News agencies to suspend cover of Australian events
LONDON (Reuters) - Leading international news agencies including Reuters and the Associated Press have suspended coverage of Cricket Australia matches and events because of a dispute over accreditation terms.
The agencies said they would not provide any coverage of the matches, training sessions or commercial events in Australia across text, pictures or TV due to the terms set by the Australian governing body.
The series begins with the first test against New Zealand in Brisbane starting later this month.
Reuters, AP and Agence France Presse are suspending coverage of all Cricket Australia events while pictures agency Getty will fulfil their commercial obligations only and will not provide editorial coverage of the matches.
The agencies are opposed to Cricket Australia's policy of imposing limits on the number of updates allowed on the Internet for text, pictures and data and further rules such as limiting distribution to websites not owned or attached to newspapers or sports magazines, such as Yahoo, among other issues.
The agencies also have problems with the terms of the accreditation, saying it does not safeguard the rights for media organisations to editorially criticise or comment on the sport.
"Reuters is regrettably unable to cover the upcoming cricket events in Australia, following unacceptable accreditation terms for journalists imposed by Cricket Australia" said Christoph Pleitgen, Global Head of News Agency for Thomson Reuters.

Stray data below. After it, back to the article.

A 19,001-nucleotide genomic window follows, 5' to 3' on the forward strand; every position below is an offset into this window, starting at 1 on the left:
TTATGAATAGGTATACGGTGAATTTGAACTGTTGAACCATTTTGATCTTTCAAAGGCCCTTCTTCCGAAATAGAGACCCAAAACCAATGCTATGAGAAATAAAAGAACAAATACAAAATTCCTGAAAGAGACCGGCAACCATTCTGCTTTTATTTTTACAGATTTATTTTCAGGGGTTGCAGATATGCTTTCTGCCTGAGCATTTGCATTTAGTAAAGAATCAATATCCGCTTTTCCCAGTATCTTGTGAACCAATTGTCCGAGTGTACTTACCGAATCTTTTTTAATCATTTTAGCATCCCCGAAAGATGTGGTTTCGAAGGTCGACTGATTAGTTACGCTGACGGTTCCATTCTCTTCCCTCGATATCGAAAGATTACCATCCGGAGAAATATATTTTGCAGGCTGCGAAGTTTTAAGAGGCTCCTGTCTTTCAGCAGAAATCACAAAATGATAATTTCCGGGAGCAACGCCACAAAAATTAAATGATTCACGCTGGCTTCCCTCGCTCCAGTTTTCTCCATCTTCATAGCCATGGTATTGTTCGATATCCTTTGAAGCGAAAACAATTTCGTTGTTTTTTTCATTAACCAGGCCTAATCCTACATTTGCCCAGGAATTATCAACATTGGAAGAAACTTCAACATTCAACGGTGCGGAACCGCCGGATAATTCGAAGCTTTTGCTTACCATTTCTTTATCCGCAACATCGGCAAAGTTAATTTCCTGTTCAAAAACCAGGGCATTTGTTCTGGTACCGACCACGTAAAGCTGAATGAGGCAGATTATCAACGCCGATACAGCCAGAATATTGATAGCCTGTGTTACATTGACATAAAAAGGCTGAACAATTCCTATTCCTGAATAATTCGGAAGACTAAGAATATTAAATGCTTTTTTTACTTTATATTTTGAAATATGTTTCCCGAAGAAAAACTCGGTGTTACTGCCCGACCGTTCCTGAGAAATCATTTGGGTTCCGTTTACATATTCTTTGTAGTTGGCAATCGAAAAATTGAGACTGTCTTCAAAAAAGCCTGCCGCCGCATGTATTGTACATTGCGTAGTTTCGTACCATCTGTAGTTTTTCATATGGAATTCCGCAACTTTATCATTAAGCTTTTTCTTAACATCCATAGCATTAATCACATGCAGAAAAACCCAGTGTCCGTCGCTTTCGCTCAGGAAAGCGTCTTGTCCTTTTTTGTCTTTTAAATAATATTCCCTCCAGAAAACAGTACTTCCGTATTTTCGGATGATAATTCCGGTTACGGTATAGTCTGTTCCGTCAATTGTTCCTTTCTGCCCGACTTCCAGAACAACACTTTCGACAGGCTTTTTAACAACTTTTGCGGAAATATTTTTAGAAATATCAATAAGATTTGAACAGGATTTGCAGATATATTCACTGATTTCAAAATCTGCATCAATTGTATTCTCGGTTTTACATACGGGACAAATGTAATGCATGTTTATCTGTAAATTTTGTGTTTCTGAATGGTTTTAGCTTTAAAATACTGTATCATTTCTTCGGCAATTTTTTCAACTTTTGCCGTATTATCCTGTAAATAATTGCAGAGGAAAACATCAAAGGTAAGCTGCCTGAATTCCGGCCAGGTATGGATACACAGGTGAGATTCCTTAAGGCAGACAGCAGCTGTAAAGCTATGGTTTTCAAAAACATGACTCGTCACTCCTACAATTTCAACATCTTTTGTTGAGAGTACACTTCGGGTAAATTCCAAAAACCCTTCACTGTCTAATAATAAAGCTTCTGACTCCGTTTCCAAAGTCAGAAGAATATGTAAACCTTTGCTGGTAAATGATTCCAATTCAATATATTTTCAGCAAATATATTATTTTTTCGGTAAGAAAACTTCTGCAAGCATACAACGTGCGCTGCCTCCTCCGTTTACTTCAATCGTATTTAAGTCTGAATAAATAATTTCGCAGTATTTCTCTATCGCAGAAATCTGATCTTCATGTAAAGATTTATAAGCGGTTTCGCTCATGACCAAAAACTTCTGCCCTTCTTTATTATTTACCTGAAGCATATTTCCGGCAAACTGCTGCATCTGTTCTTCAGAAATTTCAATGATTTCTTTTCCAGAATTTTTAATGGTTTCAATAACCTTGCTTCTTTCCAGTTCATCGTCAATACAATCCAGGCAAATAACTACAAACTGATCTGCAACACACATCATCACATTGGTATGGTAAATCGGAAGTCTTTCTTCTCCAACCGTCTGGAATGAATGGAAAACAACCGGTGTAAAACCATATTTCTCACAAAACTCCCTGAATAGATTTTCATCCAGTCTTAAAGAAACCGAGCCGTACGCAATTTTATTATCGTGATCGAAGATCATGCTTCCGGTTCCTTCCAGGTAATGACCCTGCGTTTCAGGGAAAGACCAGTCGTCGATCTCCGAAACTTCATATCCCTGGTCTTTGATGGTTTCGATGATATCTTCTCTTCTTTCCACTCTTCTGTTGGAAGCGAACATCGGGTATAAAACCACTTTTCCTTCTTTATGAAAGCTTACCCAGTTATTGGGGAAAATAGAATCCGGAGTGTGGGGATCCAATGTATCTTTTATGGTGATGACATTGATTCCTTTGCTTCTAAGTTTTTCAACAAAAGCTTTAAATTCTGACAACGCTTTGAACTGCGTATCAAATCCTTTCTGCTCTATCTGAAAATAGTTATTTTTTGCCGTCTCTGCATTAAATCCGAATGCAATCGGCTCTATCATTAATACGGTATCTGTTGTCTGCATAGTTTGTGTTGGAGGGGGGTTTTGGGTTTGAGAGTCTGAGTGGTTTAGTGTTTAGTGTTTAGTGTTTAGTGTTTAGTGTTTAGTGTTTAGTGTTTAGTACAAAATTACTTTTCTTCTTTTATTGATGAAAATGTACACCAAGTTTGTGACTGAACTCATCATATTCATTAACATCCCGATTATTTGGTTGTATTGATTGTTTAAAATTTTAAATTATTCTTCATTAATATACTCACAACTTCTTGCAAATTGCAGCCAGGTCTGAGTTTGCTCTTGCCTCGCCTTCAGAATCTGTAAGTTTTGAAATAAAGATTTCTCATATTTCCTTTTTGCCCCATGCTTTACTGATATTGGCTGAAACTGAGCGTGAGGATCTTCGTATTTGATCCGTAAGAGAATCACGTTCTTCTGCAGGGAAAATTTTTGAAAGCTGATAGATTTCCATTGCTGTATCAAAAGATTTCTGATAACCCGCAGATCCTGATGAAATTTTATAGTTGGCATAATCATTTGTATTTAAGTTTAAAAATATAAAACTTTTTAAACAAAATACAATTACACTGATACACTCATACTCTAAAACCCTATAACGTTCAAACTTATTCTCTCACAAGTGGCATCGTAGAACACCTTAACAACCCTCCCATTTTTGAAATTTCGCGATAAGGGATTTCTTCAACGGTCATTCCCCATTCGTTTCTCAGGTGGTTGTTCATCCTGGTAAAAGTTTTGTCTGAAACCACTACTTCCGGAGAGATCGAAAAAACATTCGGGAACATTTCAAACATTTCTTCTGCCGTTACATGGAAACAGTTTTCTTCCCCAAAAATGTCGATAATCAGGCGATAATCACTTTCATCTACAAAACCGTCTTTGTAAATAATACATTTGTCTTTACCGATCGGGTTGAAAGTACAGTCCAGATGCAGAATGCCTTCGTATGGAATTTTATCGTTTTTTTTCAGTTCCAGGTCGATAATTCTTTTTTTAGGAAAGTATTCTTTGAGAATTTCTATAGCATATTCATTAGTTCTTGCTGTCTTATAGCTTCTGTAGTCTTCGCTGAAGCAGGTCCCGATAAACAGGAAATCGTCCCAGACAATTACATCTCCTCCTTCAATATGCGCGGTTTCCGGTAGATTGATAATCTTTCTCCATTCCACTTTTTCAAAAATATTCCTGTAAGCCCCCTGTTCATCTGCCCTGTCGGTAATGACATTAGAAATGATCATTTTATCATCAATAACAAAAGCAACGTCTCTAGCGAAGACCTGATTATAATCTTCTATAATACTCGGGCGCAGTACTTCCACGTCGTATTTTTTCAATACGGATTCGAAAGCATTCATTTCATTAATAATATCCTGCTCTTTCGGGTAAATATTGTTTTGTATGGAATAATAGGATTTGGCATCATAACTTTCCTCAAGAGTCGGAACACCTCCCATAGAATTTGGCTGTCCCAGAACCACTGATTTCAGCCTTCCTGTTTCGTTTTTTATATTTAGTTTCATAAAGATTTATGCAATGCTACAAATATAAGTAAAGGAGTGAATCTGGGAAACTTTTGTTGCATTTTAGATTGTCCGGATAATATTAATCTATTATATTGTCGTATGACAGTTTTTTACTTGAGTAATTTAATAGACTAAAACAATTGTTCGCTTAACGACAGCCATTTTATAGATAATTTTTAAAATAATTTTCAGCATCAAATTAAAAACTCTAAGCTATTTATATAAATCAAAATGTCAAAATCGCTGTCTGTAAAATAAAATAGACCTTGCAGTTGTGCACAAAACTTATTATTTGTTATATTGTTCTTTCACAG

"As in previous instances, this decision compromises our ability to report independently and objectively, and comes at the expense of global fans and sponsors.
"We would like to resume our timely, premium coverage as quickly as possible, pending a solution to the current situation."
The same leading agencies clashed with Cricket Australia last year and the build-up to the rugby World Cup in 2007 was also marred by a media dispute which threatened coverage of the event. It was eventually settled just before the opening match.
Peter Young, the general manager of public affairs for Cricket Australia, told Reuters that his organisation was still in negotiations over the media rights and that any decision to suspend coverage of the events would be regrettable.
"We've reached agreement with 99.9 per cent of the media who cover cricket in Australia and we're comfortable that they can distribute information to the rest of the world so no cricket fan will have to miss out on anything if the agencies don't want to cover it," he said.
"In saying that, we're still negotiating in good faith and we hope a commonsense and pragmatic solution will be found. You never say never."
(Editing by Paul Radford)
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